Friday, April 11, 2008

Fuzzy Morality

Pope Benedict XVI could not come at a better time for America. On the advent of a presidential election, Catholic citizens of the United States NEED a clear, strong and unequivocal voice of moral and doctrinal authority to help properly form consciences that will responsibily vote this coming November.

Recently, I was made aware of a priest telling his parishioners that they could, in good conscience, vote for a politician who openly supported abortion AS LONG AS the voter did not agree with that position. Then he quoted from the American Bishops' (USCCB) statement Forming Consciences for Faithful Citizenship (Nov. 2007), specifically:

34. Catholics often face difficult choices about how to vote. This is why it is so important to vote according to a well-formed conscience that perceives the proper relationship among moral goods. A Catholic cannot vote for a candidate who takes a position in favor of an intrinsic evil, such as abortion or racism, if the voter’s intent is to support that position. In such cases a Catholic would be guilty of formal cooperation in grave evil. At the same time, a voter should not use a candidate’s opposition to an intrinsic evil to justify indifference or inattentiveness to other important moral issues involving human life and dignity.

35. There may be times when a Catholic who rejects a candidate’s unacceptable position may decide to vote for that candidate for other morally grave reasons. Voting in this way would be permissible only for truly grave moral reasons, not to advance narrow interests or partisan preferences or to ignore a fundamental moral evil.

When taken out of context, paragraph #35 could erroneously be used to justify material cooperation in grave evil AS LONG AS there were no formal cooperation. That is NOT what (then) Cardinal Ratzinger said in his letter to the American Bishops (July 2004). He makes an important distinction between remote and proximate material cooperation in evil. The Church has always condemned formal cooperation in evil where a person gives consent to evil being done by another. When someone does not agree, however, they can still be guilty of material cooperation in evil when they provide the means by which the evil is performed. Direct or proximate material cooperation in evil occurs when a person provides necessary tools to perform the evil act, e.g., when someone sells illegal drugs they are a material cooperator in evil since they are providing the necessary means to commit evil, either illegal drug use or illegal drug distribution. Selling dangerous materials such as radioactive or biological material used for weaponry is material cooperation in evil even though personally, they object to acts of terrorism. Likewise, Doctors, nurses and other who make abortion or euthanasia possible are material cooperators in evil. If it is the biological father who drives the biological mother to the abortion clinic, he is guilty of direct (proximate) material cooperation in evil even if he personally is against abortion. Were he to give internal consent, it would also be formal cooperation in evil.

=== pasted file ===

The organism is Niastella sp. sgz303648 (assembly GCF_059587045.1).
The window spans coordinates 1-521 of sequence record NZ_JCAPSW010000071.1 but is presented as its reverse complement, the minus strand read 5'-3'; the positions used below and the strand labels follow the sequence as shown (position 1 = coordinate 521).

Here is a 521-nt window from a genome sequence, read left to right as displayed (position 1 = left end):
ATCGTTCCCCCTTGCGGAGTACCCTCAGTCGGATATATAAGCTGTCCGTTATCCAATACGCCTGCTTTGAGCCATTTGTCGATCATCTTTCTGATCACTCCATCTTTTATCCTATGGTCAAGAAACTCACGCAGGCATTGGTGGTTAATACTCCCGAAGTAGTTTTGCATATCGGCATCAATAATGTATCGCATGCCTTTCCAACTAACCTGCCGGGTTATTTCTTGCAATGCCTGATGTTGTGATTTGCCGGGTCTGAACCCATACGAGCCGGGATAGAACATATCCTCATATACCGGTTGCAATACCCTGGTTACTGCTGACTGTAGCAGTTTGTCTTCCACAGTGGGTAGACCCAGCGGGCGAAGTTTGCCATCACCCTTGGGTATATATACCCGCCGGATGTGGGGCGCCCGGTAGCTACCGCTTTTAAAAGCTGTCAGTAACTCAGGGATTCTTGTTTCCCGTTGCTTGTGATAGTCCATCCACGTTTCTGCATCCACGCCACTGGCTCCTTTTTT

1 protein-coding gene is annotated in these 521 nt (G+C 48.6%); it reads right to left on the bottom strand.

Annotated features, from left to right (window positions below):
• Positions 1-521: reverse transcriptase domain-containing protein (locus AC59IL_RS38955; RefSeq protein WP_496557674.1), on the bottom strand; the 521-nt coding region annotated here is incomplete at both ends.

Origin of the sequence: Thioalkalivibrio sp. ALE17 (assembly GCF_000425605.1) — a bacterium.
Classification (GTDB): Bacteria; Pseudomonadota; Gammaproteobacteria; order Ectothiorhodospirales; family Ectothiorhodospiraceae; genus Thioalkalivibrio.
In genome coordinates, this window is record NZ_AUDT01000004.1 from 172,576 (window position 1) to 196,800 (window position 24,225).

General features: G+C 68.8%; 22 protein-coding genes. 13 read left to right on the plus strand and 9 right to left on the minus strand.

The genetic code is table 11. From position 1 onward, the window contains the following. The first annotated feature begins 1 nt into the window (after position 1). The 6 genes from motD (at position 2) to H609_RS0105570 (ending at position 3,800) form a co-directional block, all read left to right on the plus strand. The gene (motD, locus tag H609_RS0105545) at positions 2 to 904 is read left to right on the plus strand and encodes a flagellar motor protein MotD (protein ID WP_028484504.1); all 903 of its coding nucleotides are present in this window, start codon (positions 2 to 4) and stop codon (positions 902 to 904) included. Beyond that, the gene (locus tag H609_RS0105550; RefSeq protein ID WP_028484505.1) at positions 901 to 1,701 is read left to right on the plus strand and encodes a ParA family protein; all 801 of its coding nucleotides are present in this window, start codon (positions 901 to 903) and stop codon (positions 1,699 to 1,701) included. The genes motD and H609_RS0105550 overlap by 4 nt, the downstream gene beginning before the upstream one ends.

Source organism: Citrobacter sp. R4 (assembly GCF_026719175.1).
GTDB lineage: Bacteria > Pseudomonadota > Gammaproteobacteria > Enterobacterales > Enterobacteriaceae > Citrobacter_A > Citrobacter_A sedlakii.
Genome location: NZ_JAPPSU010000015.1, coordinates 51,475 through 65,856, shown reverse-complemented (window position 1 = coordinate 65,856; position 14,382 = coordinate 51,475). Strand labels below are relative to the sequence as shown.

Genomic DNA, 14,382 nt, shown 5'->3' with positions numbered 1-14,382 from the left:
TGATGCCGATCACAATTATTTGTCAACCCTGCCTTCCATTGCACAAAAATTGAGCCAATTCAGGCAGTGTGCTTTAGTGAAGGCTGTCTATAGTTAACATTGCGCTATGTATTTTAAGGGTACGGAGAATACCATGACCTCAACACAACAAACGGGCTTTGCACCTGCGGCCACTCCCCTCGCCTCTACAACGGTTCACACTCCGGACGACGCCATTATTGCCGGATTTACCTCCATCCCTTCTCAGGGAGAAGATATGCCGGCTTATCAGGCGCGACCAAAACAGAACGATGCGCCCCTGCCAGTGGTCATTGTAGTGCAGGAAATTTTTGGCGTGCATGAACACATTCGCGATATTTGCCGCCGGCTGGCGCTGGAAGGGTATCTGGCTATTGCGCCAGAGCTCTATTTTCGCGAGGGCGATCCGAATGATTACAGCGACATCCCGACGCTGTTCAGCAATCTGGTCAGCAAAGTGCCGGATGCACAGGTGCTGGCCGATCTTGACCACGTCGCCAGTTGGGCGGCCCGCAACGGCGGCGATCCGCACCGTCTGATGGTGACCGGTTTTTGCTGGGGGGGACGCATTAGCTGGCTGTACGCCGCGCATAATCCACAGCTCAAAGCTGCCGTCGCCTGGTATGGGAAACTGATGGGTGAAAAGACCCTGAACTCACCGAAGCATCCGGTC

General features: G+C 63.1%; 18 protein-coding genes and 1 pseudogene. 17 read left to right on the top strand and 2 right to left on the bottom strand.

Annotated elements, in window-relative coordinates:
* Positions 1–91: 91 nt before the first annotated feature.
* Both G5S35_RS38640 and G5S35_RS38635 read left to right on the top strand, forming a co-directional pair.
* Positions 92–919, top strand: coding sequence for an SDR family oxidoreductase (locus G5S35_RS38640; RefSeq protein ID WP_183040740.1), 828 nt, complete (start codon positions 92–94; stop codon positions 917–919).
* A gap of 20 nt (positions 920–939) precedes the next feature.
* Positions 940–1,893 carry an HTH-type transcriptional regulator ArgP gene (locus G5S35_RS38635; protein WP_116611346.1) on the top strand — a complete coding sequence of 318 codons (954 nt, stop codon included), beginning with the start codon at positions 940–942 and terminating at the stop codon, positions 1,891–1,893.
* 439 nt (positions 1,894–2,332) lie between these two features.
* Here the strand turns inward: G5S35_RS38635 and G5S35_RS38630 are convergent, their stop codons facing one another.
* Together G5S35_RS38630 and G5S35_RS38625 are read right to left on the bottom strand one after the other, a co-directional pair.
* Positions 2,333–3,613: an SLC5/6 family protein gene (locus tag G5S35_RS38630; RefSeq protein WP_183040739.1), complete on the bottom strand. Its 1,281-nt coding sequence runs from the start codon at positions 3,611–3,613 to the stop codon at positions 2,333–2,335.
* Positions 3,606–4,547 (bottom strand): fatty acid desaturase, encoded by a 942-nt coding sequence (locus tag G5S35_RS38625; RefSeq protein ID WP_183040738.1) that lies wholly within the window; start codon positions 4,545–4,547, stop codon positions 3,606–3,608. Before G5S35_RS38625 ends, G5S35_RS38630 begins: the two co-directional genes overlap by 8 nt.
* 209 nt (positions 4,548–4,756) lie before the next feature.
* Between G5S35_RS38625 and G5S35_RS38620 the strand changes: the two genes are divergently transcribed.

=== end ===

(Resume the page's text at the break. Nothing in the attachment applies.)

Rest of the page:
The medical personnel who perform the abortion or who assist the doctor are also direct material cooperators in evil. Remote material cooperators are those who provide indirect means to carry out the evil. The merchant of a sporting goods store sells amunition to a hunter. Legal and moral. If that hunter commits an immoral act by using the bullets he just bought to kill an innocent person, the merchant is not guilty of direct material cooperation in evil. He MAY be guilty of remote material coopertion in evil if he neglected to report to the police suspicions or apprehensions he may have had when he sold the amunition.

Politicians who personally oppose abortion and euthanasia but who VOTE for legislation to allow, permit or continue such immoral activity are MATERIAL COOPERATORS IN EVIL. If they are candidates whose office can and will affect the curtailment, restriction or possibile abolition of such grave evils, and they consistently vote to keep these heionous acts legal, then they are DIRECT (proximate) material cooperators in evil. VOTERS who elect these candidates but who disagree with their position on abortion or euthanasia, are also material cooperators in evil. They are proximate and culpable if viable alternative candidates exist.

Pope Benedict clearly stated:

3. Not all moral issues have the same moral weight as abortion and euthanasia. For example, if a Catholic were to be at odds with the Holy Father on the application of capital punishment or on the decision to wage war, he would not for that reason be considered unworthy to present himself to receive Holy Communion. While the Church exhorts civil authorities to seek peace, not war, and to exercise discretion and mercy in imposing punishment on criminals, it may still be permissible to take up arms to repel an aggressor or to have recourse to capital punishment. There may be a legitimate diversity of opinion even among Catholics about waging war and applying the death penalty, but not however with regard to abortion and euthanasia.

He also states in the Nota Bene: